Thursday, November 17, 2011

Bushcraft - Central Texas Style - Bear Grass - A Natural Tinder Source

Yucca filamentosa is commonly known as "Adam's Needle" and is also sometimes referred to as bear grass. Normally Yucca fibers are mainly used as a source for cordage but are sometimes shredded and dried for use as tinder. This can be a fairly time consuming process as it may take a while for the fibers to dry sufficiently for use as tinder. This is a type of Yucca that can be used to avoid this problem.

The unique qualities of the easily recognizable Yucca filamentosa can help you when a good source of tinder is needed. The sword-shaped leaves of the Yucca plant shown in the picture have the distinctive natural threads (filaments) that give this particular type of Yucca plant its scientific name. The filaments on this type of Yucca have an extremely low ignition temperature (i.e., it ignites easily) and make an excellent source of natural tinder that can be harvested quite easily. When the harvested filaments are stuffed into an abandoned bird’s nest, you have an excellent fire nest made entirely from natural sources.

The filaments can be a little difficult to break off if you are harvesting them by hand but if you have a decent knife, a large amount can be obtained fairly quickly.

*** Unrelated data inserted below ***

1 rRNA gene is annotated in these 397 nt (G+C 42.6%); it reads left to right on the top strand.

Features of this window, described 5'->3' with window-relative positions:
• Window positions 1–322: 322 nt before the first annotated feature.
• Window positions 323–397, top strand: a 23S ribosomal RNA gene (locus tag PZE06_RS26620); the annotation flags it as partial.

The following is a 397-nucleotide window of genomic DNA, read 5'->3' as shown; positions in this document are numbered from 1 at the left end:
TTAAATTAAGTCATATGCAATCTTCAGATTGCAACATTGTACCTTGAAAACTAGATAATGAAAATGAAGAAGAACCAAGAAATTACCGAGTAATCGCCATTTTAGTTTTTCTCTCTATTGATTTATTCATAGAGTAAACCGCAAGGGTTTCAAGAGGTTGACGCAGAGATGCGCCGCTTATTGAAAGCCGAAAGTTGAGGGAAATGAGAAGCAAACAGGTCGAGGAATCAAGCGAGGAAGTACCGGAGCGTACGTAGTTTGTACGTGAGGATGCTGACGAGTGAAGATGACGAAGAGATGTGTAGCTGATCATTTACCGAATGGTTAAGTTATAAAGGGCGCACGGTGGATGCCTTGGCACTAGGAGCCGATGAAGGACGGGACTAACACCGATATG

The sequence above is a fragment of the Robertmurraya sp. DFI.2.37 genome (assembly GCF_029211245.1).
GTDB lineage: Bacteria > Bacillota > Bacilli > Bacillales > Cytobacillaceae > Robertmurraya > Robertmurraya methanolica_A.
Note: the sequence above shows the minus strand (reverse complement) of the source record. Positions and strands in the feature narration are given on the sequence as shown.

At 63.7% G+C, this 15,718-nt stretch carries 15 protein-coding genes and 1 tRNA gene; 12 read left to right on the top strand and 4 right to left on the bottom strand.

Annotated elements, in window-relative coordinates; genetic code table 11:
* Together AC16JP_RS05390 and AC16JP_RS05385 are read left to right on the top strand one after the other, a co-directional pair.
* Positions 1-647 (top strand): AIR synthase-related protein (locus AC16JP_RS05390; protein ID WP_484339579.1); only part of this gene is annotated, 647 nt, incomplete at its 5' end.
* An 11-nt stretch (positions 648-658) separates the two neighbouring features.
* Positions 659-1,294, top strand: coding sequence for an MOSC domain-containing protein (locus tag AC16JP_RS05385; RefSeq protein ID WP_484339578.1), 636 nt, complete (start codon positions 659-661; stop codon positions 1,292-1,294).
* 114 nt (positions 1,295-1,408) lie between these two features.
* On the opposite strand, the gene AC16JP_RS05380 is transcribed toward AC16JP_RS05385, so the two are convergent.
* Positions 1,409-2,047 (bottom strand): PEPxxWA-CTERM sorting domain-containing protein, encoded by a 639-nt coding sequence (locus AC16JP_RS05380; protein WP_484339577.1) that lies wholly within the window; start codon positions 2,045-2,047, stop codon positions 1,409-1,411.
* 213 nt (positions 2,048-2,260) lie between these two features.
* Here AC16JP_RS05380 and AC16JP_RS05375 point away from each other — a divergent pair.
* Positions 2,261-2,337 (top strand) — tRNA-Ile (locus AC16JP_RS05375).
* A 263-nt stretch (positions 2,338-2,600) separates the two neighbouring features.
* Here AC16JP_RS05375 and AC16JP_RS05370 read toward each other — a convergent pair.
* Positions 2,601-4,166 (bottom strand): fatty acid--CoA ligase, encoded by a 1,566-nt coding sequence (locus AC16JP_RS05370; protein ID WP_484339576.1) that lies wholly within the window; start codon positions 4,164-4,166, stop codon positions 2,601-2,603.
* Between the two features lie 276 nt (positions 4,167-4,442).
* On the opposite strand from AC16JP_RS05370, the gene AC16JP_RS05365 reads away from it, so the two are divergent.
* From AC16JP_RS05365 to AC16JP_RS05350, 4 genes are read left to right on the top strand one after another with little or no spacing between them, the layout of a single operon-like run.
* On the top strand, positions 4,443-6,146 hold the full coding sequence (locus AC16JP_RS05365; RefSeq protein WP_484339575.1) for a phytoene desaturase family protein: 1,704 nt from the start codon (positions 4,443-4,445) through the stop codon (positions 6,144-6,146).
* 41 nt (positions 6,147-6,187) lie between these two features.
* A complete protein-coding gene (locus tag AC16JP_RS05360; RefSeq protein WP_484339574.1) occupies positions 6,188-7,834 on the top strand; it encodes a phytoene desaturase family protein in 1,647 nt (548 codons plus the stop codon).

Got tinder threads?

Staying above the water line!



Anonymous said...

Not to take anything away from your usual great informative site. Bear grass is something else not Yucca. I suppose that in some parts of the world someone might call it bear grass but it is not. Don't mean to be arguementative, just saying...

Anonymous said...

Bear grass yucca or not, tinder is tinder. Regional names abound - I never knew what this was called, just referred to it as 'funny looking yucca plant', lol. Here is a link to Beargrass yucca, fwiw. courtesy of West Virginia location.

riverwalker said...

To: anonymous 10:51

I've heard some people refer to it as bear grass...I've always considered it just another type of Yucca plant... and there are a lot of varieties out there.

Thanks anon for clearing that up.


riverwalker said...

To: anonymous 12:21

As you said, local and regional names are quite different for many things. This is one I find easily recognizable from other varieties (twisted leaf yucca, etc.) and I'm always interested in ways to use plants that are abundant in my area.

Thanks anon.


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